After handing New England a huge gift, the San Diego Chargers believe it's time to give the unbeaten Patriots something else: a challenge.
And, oh yeah, a loss.
By stunning Peyton Manning and the defending champion Colts 28-24 on Sunday, undermanned San Diego removed New England's biggest road block to the Super Bowl. Not that the Chargers are intimidated by facing the 17-0 Patriots in the AFC title game next weekend.
Despite having LaDainian Tomlinson and Philip Rivers on the sideline, the Chargers won their eighth straight game. Of course, that's not even half of what New England has achieved.
L.T. departed in the first half with a bruised left knee, and Rivers went out in the third quarter with a damaged right knee. Both said they hoped to be ready for the Patriots, and coach Norv Turner said they are "questionable."
"That's the true measure of a team," Tomlinson said. "Guys stepped up and got it done."
Those guys included Billy Volek at quarterback and Michael Turner as the main runner. Led by those subs, San Diego went 78 yards on eight plays, with Volek sneaking in from the 1 with 4:50 remaining for the lead. The Chargers' big-play defense then held on downs at its 7, and stopped Indy again in the final moments to preserve their eighth straight win.
For the Colts (13-4), it was a bitterly quick elimination from the postseason.
A year ago, they won three playoff games, then beat Chicago in the Super Bowl. They couldn't recapture their touch on offense or defense this time.
"What happened last year doesn't make it any easier this year," Manning said. "When you come back and commit yourself to the '07 season and you don't finish it like you want to, it hurts."
A defense that allowed the fewest points during the season wore down against the equally physical Chargers. Still, the Colts went in front 24-21 when Anthony Gonzalez slipped past Marlon McCree down the left sideline to complete a 55-yard scoring play with 10:07 to go. The Chargers challenged that Gonzalez stepped out of bounds at about the 25, but the play stood.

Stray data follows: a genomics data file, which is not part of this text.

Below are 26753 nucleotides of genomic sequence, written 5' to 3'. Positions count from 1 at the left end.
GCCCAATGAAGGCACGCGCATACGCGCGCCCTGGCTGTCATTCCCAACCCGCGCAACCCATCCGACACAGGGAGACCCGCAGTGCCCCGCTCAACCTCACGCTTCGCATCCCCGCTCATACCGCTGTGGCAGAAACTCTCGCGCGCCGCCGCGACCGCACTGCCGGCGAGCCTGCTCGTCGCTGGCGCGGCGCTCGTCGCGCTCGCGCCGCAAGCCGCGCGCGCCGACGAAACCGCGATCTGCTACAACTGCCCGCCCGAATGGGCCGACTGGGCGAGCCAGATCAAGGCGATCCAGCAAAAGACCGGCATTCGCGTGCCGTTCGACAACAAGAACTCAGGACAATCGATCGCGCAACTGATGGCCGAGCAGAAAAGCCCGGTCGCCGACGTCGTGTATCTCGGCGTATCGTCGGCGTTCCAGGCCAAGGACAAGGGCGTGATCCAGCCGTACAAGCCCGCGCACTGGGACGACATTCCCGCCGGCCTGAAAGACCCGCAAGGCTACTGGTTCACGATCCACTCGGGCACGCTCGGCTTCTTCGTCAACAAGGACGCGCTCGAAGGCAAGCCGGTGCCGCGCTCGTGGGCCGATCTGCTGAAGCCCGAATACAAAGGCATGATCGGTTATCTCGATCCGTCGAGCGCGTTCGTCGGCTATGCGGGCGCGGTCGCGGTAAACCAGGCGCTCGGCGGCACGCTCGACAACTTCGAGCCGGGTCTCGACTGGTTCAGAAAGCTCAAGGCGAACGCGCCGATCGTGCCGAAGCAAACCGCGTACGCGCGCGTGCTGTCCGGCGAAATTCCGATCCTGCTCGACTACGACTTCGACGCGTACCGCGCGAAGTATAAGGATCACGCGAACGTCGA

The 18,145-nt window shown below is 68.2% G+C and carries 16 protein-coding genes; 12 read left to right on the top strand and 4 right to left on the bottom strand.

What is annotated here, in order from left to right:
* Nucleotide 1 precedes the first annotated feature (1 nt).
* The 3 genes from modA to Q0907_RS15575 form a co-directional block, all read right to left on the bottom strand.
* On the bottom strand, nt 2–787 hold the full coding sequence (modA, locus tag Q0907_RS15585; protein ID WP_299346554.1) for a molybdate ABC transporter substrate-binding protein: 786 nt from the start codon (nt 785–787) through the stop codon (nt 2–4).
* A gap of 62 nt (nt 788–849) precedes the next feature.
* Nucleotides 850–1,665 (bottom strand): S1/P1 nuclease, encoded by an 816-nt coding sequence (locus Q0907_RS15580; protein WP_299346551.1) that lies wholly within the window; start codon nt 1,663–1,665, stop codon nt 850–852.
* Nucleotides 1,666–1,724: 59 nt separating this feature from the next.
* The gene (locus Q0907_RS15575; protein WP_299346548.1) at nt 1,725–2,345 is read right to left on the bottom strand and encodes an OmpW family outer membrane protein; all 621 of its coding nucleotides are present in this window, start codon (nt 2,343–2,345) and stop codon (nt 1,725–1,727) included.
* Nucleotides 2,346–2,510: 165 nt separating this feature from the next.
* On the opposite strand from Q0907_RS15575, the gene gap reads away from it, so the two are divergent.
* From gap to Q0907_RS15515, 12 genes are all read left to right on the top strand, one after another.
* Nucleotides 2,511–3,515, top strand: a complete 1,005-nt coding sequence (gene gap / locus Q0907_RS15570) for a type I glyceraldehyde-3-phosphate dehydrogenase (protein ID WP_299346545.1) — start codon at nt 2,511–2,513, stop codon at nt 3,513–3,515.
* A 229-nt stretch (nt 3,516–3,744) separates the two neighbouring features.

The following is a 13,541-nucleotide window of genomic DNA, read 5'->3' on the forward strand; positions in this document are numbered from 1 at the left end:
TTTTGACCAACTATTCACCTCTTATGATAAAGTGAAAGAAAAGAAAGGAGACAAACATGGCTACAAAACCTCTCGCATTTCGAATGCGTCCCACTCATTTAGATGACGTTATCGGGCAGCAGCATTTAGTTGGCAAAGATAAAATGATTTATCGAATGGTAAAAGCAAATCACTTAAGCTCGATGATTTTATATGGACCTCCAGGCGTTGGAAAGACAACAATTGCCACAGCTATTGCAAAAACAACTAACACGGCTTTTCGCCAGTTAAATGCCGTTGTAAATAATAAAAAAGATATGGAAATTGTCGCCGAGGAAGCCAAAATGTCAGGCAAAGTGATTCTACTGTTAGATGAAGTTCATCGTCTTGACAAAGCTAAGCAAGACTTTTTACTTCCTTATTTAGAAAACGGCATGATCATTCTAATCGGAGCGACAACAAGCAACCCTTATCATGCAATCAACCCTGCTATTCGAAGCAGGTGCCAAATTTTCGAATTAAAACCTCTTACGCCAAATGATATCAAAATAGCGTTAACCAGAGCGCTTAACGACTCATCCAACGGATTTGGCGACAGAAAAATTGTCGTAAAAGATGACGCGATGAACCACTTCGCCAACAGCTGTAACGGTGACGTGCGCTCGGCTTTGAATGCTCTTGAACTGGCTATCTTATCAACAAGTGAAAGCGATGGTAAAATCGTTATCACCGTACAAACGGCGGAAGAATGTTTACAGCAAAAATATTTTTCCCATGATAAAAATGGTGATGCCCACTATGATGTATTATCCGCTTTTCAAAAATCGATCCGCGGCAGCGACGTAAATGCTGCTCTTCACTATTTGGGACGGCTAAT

So San Diego's backups then won it, helped by a 27-yard screen pass to rookie Legedu Naanee and a 15-yard face-mask penalty against Indianapolis cornerback Marlin Jackson.
"When you have so many weapons, you don't have to do anything special," Volek said. "It was not like the game was out of reach. I had to go out there and fill my role."
Manning did throw for 402 yards, completing 33 of his 48 throws, but both interceptions killed deep scoring threats.
Indianapolis lost only six fumbles all season, but Marvin Harrison, who hadn't been hit in almost three months while sidelined by a knee injury, was stripped on his first reception by Cromartie. McCree recovered at the San Diego 22, stymying a lengthy drive begun with Kelvin Hayden's interception.
San Diego capitalized with a 78-yard march, including three third-down conversions. Jackson beat double-coverage for his 14-yard score on third down, making it 7-7.
The first Indy scoring series was vintage Manning. He picked apart the Chargers with short timing throws to Joseph Addai and Reggie Wayne, who picked up 8 yards on a fourth-and-2 at the San Diego 37. Two plays later, tight end Dallas Clark used a double fake on Clinton Hart for a 25-yard touchdown catch.
Indy went on top 10-7 on Adam Vinatieri's season-best 47-yard field goal, then the Chargers, now minus L.T., got to the Colts 31 behind Turner, who gained 25 yards on the march. But Nate Kaeding's 48-yard field goal try bounced off the right upright.
In the final seconds of the half, Manning's high pass was tipped by Wayne and picked off by Cromartie, the league leader in interceptions. He got several blocks, including one on Manning, in running it back to the end zone, but a block by Eric Weddle was ruled holding, negating the long touchdown.